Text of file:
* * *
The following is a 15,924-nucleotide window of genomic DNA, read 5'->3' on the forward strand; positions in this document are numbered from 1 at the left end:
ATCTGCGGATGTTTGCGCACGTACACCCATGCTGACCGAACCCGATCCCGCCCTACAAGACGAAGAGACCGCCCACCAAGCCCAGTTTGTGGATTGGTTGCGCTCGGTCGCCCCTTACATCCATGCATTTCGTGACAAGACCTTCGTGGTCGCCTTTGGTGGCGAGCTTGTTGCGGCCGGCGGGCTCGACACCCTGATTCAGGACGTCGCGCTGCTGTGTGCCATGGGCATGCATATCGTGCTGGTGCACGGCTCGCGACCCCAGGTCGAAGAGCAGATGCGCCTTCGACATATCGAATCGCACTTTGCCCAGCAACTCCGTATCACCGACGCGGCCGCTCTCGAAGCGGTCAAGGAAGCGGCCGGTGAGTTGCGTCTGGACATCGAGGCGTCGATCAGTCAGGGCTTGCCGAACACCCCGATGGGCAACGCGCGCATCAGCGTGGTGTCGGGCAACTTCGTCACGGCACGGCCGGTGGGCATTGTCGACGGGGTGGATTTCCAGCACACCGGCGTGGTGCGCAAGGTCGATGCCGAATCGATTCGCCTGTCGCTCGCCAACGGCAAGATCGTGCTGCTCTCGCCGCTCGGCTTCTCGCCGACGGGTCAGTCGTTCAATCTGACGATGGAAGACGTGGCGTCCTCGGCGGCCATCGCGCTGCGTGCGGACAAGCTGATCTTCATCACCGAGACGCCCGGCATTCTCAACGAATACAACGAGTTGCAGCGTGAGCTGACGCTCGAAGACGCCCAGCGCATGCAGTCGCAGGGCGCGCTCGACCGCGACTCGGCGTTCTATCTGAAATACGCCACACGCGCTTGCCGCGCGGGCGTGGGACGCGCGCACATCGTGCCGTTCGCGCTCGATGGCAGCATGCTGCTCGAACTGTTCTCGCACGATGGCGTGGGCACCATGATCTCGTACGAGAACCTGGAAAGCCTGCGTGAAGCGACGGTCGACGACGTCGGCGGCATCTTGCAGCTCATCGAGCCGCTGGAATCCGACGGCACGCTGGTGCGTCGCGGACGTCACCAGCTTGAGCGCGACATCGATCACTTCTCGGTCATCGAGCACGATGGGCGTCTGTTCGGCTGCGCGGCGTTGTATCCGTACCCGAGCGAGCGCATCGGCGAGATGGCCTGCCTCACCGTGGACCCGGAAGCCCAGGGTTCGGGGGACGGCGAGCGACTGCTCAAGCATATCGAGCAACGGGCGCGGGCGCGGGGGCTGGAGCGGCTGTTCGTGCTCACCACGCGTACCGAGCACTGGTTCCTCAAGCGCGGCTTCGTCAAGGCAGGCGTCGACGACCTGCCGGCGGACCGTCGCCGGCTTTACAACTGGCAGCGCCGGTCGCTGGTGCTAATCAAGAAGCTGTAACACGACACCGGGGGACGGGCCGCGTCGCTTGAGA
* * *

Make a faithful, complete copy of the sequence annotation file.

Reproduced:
The following is a 15,924-nucleotide window of genomic DNA, read 5'->3' on the forward strand; positions in this document are numbered from 1 at the left end:
ATCTGCGGATGTTTGCGCACGTACACCCATGCTGACCGAACCCGATCCCGCCCTACAAGACGAAGAGACCGCCCACCAAGCCCAGTTTGTGGATTGGTTGCGCTCGGTCGCCCCTTACATCCATGCATTTCGTGACAAGACCTTCGTGGTCGCCTTTGGTGGCGAGCTTGTTGCGGCCGGCGGGCTCGACACCCTGATTCAGGACGTCGCGCTGCTGTGTGCCATGGGCATGCATATCGTGCTGGTGCACGGCTCGCGACCCCAGGTCGAAGAGCAGATGCGCCTTCGACATATCGAATCGCACTTTGCCCAGCAACTCCGTATCACCGACGCGGCCGCTCTCGAAGCGGTCAAGGAAGCGGCCGGTGAGTTGCGTCTGGACATCGAGGCGTCGATCAGTCAGGGCTTGCCGAACACCCCGATGGGCAACGCGCGCATCAGCGTGGTGTCGGGCAACTTCGTCACGGCACGGCCGGTGGGCATTGTCGACGGGGTGGATTTCCAGCACACCGGCGTGGTGCGCAAGGTCGATGCCGAATCGATTCGCCTGTCGCTCGCCAACGGCAAGATCGTGCTGCTCTCGCCGCTCGGCTTCTCGCCGACGGGTCAGTCGTTCAATCTGACGATGGAAGACGTGGCGTCCTCGGCGGCCATCGCGCTGCGTGCGGACAAGCTGATCTTCATCACCGAGACGCCCGGCATTCTCAACGAATACAACGAGTTGCAGCGTGAGCTGACGCTCGAAGACGCCCAGCGCATGCAGTCGCAGGGCGCGCTCGACCGCGACTCGGCGTTCTATCTGAAATACGCCACACGCGCTTGCCGCGCGGGCGTGGGACGCGCGCACATCGTGCCGTTCGCGCTCGATGGCAGCATGCTGCTCGAACTGTTCTCGCACGATGGCGTGGGCACCATGATCTCGTACGAGAACCTGGAAAGCCTGCGTGAAGCGACGGTCGACGACGTCGGCGGCATCTTGCAGCTCATCGAGCCGCTGGAATCCGACGGCACGCTGGTGCGTCGCGGACGTCACCAGCTTGAGCGCGACATCGATCACTTCTCGGTCATCGAGCACGATGGGCGTCTGTTCGGCTGCGCGGCGTTGTATCCGTACCCGAGCGAGCGCATCGGCGAGATGGCCTGCCTCACCGTGGACCCGGAAGCCCAGGGTTCGGGGGACGGCGAGCGACTGCTCAAGCATATCGAGCAACGGGCGCGGGCGCGGGGGCTGGAGCGGCTGTTCGTGCTCACCACGCGTACCGAGCACTGGTTCCTCAAGCGCGGCTTCGTCAAGGCAGGCGTCGACGACCTGCCGGCGGACCGTCGCCGGCTTTACAACTGGCAGCGCCGGTCGCTGGTGCTAATCAAGAAGCTGTAACACGACACCGGGGGACGGGCCGCGTCGCTTGAGA